Business Entities for Multiple Owners

A limited liability company will most likely be the business entity of choice if there will be multiple owners joining together to operate a business or own property. Washington Secretary of State staff informally estimated about 80% of the new entity filings are for LLC’s.

Liability Protection.

A primary concern of multiple owners is liability protection. One owner does not want to be personally responsible or liable for the mistakes of another owner. Also, the owner does not want his or her personal assets available to creditors of the business.  Traditionally, only the corporation offered such protection.  But today, with the enactment of the limited liability company statutes, an LLC gives the same degree of protection as a corporation.


Multiple owners will also benefit from the greater flexibility of an LLC over a corporation. LLC owners can custom tailor their economic arrangements, sharing of profits and losses, the amounts and timing of distributions of cash or property, and the compensation paid to owners who render services to the company. Owners may give priority returns to the owners who invested differing amounts of capital, or who perform differing amounts of services. It is much more difficult, and sometimes impossible, to accomplish this in a corporate entity because of the federal tax code limitations.

Federal Taxes.

For federal income tax purposes, the LLC entity is a “pass though” entity. The income (or loss) of the LLC is passed through to the owners. The LLC pays no tax. The double tax of the C corporation is avoided. The S corporation is also a “pass though” entity, but the S corporation is hobbled with restrictions on the number and nature of owners, and on the way income, cash, and property are distributed out of the corporation. An LLC, for various reasons, may elect to be taxed as an S corporation.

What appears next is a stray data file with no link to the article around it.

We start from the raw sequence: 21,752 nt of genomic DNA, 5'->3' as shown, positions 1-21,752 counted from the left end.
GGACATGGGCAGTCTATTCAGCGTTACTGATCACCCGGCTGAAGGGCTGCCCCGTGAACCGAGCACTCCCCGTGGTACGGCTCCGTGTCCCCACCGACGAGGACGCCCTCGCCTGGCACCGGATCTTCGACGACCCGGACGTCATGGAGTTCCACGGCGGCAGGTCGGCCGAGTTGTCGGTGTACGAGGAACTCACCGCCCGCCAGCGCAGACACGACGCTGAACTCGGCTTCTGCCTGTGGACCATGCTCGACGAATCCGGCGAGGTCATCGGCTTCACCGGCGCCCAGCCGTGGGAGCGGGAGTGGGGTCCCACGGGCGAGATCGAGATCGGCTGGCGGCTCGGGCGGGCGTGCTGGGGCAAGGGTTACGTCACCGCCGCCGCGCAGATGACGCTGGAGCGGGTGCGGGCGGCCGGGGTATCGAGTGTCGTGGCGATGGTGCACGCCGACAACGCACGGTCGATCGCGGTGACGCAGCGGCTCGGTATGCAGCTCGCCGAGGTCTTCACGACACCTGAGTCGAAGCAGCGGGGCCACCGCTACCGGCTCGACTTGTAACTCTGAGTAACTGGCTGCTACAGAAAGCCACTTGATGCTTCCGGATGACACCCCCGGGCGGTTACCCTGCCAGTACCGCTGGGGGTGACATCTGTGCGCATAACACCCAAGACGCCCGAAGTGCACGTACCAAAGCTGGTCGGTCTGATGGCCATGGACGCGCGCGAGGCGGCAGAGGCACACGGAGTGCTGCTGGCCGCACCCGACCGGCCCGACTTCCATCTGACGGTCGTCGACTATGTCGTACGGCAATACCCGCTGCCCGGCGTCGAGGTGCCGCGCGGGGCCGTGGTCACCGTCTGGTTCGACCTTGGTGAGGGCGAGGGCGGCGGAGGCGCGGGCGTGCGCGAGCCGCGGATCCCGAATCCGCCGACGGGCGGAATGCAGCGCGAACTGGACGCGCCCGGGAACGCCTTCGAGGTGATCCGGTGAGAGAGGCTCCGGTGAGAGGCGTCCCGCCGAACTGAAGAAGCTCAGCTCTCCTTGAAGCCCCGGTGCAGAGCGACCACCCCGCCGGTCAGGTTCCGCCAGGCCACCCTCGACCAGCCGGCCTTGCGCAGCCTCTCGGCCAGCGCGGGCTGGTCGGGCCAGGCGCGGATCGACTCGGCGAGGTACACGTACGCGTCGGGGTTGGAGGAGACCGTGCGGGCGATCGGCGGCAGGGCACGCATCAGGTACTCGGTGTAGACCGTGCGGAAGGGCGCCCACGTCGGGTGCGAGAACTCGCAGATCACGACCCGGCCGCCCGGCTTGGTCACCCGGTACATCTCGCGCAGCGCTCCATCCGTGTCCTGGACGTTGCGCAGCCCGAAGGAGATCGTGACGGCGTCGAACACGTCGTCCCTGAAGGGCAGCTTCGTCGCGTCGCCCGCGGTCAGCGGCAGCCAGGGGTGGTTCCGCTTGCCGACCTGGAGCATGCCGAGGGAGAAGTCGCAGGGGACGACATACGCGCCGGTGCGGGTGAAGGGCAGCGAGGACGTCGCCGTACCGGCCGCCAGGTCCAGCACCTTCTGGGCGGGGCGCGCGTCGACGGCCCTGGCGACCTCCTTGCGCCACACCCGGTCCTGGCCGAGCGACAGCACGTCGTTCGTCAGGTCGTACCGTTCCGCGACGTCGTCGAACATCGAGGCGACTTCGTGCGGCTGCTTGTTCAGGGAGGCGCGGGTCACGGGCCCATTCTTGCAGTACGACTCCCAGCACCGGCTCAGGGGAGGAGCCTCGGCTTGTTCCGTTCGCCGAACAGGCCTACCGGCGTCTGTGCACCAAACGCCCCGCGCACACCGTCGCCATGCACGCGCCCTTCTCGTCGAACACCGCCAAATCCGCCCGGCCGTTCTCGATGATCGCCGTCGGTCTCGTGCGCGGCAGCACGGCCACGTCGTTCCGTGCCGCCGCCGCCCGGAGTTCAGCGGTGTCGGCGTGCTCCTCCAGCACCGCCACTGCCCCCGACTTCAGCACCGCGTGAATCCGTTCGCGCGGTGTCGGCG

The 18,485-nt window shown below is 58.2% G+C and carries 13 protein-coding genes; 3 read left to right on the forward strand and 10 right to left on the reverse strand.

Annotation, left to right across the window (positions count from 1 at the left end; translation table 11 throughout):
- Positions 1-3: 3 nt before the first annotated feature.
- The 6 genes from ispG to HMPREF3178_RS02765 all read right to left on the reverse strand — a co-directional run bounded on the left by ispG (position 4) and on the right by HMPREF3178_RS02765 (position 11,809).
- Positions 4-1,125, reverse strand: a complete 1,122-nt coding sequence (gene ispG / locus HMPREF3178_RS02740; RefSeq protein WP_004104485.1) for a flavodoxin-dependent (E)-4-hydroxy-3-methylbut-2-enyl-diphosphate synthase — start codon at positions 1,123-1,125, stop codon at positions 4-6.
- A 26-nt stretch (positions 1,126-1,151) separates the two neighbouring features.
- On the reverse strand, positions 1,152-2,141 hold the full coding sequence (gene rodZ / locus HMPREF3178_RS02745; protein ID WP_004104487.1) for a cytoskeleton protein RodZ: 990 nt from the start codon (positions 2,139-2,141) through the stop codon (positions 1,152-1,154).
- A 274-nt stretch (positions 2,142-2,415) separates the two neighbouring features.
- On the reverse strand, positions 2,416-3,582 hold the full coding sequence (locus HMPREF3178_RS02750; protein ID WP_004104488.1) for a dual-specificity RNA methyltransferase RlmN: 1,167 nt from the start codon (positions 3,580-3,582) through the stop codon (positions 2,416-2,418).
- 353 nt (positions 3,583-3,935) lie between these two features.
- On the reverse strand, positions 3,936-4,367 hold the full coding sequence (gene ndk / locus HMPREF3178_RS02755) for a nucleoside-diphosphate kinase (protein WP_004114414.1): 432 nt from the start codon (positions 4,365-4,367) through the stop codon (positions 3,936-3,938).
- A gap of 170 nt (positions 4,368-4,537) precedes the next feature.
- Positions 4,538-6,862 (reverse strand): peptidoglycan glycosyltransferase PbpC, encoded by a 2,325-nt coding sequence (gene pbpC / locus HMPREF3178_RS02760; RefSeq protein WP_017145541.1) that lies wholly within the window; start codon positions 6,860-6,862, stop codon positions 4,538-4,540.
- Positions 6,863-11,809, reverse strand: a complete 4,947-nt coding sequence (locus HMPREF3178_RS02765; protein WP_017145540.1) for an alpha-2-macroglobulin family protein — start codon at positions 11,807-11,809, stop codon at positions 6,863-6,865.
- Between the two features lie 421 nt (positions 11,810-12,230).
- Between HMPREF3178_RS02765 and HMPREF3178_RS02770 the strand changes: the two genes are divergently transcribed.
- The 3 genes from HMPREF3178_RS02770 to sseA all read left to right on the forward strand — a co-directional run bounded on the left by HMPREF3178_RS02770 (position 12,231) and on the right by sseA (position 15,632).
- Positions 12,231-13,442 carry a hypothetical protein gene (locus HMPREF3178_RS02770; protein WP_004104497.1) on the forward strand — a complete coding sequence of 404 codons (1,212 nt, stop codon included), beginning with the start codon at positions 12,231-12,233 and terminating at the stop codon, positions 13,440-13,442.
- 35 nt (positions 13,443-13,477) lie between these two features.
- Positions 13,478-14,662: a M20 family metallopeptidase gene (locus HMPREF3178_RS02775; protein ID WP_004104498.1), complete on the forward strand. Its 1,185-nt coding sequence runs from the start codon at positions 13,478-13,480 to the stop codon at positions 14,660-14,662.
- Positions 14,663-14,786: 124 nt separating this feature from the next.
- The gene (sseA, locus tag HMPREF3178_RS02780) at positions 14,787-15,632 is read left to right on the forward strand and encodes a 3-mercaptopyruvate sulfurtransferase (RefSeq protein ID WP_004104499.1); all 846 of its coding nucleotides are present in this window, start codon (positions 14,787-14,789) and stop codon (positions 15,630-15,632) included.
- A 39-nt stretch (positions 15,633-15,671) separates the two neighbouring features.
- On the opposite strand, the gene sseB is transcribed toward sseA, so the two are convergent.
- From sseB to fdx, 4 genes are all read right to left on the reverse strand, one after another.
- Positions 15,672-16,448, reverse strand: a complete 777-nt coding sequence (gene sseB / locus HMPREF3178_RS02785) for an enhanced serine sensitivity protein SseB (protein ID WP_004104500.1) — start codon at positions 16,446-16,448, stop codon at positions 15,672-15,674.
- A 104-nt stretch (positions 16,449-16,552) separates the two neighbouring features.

Other Considerations.

An LLC is not the only entity to think about when multiple owners are involved. For example, if a business expects to have no losses and expects to go public rather quickly, a C corporation may be the way to start. A small percentage of new businesses fit into this category. There are other situations where a different entity is appropriate for multiple owners. The new business should be thoroughly discussed among the owners, attorney, and CPA to decide on the most appropriate business entity for the particular circumstances.

This information is general in nature and should not be relied upon for your specific circumstances. For information, questions, or comments, please contact Douglas J. Engel or Kathryn S. Kumar.